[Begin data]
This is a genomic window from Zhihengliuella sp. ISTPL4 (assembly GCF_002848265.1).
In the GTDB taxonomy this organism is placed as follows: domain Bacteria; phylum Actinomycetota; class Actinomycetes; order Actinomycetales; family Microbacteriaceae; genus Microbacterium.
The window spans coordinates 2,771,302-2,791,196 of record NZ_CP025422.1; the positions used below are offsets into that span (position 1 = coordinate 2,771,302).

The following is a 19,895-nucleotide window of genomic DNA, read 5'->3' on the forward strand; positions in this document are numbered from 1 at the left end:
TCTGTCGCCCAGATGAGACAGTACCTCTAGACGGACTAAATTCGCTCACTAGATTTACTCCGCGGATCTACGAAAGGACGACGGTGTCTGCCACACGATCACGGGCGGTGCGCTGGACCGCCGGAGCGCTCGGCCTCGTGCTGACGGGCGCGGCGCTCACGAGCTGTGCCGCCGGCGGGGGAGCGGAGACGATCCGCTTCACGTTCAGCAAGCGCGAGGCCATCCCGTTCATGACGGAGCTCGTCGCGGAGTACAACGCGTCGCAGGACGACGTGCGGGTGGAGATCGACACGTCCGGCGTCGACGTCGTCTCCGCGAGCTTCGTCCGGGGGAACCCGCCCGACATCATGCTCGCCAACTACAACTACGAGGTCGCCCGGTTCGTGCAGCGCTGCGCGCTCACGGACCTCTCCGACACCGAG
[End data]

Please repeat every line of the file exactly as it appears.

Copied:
This is a genomic window from Zhihengliuella sp. ISTPL4 (assembly GCF_002848265.1).
In the GTDB taxonomy this organism is placed as follows: domain Bacteria; phylum Actinomycetota; class Actinomycetes; order Actinomycetales; family Microbacteriaceae; genus Microbacterium.
The window spans coordinates 2,771,302-2,791,196 of record NZ_CP025422.1; the positions used below are offsets into that span (position 1 = coordinate 2,771,302).

The following is a 19,895-nucleotide window of genomic DNA, read 5'->3' on the forward strand; positions in this document are numbered from 1 at the left end:
TCTGTCGCCCAGATGAGACAGTACCTCTAGACGGACTAAATTCGCTCACTAGATTTACTCCGCGGATCTACGAAAGGACGACGGTGTCTGCCACACGATCACGGGCGGTGCGCTGGACCGCCGGAGCGCTCGGCCTCGTGCTGACGGGCGCGGCGCTCACGAGCTGTGCCGCCGGCGGGGGAGCGGAGACGATCCGCTTCACGTTCAGCAAGCGCGAGGCCATCCCGTTCATGACGGAGCTCGTCGCGGAGTACAACGCGTCGCAGGACGACGTGCGGGTGGAGATCGACACGTCCGGCGTCGACGTCGTCTCCGCGAGCTTCGTCCGGGGGAACCCGCCCGACATCATGCTCGCCAACTACAACTACGAGGTCGCCCGGTTCGTGCAGCGCTGCGCGCTCACGGACCTCTCCGACACCGAG